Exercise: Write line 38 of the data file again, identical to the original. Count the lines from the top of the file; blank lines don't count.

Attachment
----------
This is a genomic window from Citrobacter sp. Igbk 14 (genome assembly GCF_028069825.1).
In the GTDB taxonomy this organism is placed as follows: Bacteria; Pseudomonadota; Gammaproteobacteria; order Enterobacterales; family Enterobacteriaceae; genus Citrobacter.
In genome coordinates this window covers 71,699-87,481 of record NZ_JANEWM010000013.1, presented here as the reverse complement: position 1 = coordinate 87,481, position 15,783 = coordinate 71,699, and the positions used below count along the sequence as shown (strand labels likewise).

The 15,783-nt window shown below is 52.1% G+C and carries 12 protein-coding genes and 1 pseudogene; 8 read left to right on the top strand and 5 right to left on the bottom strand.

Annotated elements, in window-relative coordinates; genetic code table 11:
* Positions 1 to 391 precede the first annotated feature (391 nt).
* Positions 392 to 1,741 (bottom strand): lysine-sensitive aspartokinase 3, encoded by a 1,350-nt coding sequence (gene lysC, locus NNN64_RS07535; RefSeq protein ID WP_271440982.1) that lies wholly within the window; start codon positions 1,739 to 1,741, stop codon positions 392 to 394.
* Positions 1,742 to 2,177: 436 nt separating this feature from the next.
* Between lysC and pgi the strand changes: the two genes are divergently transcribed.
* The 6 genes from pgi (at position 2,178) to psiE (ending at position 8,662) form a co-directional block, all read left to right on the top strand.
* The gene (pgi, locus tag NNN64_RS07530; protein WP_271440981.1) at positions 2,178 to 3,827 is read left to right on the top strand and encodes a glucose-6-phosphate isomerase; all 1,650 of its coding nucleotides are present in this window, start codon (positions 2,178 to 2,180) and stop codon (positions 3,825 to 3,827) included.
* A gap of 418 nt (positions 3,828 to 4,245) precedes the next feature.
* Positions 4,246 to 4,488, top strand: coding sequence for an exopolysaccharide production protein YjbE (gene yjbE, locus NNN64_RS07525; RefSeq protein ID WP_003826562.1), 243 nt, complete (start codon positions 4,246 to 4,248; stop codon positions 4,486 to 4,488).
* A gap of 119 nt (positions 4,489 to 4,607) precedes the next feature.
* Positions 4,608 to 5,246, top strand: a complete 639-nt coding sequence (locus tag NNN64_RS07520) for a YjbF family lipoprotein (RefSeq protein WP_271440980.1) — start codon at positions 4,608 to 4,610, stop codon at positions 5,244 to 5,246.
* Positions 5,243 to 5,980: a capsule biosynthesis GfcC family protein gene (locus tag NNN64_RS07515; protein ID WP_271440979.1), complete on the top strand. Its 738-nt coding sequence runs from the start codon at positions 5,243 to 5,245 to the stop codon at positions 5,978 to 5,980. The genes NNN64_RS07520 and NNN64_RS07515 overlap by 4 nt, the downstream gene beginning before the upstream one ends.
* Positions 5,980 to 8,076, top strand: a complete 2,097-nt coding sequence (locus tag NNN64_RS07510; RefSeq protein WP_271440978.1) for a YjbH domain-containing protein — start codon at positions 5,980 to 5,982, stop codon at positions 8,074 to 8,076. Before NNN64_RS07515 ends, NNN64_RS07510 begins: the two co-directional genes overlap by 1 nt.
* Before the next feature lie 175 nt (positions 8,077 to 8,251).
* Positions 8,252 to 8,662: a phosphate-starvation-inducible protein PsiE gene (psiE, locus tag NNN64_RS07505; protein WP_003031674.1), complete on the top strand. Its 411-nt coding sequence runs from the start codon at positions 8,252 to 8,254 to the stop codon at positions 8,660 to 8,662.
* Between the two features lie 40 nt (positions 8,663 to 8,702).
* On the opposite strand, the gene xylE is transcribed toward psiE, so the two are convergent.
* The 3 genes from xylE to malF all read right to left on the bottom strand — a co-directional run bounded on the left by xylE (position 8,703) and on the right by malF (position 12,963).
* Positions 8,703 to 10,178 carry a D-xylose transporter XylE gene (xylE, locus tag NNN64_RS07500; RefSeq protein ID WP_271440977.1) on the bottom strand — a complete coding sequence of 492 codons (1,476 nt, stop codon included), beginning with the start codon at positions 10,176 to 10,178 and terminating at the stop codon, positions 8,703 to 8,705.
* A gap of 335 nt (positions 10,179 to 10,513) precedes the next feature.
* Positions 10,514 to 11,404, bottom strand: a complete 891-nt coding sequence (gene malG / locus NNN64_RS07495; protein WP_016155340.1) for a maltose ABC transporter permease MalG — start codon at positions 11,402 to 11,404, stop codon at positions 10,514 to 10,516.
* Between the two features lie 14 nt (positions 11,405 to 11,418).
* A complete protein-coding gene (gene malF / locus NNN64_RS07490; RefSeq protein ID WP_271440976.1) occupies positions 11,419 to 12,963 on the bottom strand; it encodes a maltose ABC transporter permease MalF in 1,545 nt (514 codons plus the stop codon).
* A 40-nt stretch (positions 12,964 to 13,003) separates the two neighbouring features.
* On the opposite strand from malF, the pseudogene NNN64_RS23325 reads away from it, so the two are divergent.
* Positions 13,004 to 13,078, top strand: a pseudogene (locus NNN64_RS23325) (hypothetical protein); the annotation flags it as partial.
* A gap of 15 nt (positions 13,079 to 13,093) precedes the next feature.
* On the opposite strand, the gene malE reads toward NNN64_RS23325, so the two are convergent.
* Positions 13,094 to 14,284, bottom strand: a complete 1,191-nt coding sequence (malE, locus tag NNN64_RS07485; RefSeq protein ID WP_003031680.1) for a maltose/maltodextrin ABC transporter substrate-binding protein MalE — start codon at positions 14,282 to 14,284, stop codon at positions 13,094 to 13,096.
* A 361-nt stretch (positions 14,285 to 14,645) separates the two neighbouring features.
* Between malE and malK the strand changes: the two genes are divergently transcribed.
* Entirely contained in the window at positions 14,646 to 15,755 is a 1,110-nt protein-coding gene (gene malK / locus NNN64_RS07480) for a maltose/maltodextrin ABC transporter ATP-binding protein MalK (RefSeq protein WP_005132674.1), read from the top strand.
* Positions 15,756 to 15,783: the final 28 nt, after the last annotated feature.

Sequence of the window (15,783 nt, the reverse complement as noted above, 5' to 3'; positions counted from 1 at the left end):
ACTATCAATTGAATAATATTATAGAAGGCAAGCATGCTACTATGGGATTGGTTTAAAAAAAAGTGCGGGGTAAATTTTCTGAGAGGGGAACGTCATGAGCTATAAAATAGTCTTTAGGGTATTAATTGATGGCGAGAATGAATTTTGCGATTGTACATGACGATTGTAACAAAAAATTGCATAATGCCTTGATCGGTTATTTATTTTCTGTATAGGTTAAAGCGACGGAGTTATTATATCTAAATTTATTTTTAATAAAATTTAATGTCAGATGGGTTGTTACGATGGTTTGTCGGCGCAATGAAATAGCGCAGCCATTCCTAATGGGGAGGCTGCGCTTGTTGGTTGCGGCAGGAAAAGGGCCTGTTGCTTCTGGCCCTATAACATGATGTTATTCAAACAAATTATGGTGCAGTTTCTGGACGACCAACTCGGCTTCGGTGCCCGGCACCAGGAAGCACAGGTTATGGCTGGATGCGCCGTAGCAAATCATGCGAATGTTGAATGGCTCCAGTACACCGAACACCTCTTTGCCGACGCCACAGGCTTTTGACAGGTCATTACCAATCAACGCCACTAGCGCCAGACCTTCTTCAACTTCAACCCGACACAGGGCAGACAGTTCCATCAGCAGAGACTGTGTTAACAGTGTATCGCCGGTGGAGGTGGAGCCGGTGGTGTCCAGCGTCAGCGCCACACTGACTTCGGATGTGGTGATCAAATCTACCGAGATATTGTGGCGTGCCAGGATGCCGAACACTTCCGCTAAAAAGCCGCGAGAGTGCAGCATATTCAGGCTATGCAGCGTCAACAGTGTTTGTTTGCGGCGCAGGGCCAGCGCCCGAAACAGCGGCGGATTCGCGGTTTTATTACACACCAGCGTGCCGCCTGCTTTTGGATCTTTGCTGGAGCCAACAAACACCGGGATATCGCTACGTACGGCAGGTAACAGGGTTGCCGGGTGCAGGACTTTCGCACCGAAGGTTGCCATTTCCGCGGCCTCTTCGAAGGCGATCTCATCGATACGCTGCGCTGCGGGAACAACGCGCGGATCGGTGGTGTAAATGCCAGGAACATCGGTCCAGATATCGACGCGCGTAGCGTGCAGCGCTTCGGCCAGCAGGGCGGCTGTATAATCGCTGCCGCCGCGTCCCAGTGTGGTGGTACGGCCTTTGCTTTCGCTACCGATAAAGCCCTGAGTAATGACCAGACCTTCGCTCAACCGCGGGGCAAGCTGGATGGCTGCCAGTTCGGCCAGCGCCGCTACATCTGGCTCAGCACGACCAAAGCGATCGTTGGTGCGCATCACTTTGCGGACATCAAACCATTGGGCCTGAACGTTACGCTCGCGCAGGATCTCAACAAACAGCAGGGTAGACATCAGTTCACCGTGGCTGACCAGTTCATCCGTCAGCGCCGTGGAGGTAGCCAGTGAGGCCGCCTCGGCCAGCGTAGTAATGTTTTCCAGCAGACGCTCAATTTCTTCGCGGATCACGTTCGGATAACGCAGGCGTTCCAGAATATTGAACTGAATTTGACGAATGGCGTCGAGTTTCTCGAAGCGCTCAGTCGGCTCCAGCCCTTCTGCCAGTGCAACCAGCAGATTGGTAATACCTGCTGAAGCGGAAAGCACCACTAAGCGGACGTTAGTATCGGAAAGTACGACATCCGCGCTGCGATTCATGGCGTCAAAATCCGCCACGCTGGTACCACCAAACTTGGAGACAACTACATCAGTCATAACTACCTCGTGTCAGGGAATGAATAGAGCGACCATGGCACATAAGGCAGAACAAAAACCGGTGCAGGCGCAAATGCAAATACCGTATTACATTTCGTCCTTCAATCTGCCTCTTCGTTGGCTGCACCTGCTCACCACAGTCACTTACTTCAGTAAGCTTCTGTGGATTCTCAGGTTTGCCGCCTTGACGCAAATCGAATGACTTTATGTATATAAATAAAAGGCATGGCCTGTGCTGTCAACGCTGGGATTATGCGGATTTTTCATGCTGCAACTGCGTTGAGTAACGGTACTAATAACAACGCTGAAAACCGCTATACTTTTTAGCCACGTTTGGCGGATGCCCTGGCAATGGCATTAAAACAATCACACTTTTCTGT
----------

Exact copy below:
Sequence of the window (15,783 nt, the reverse complement as noted above, 5' to 3'; positions counted from 1 at the left end):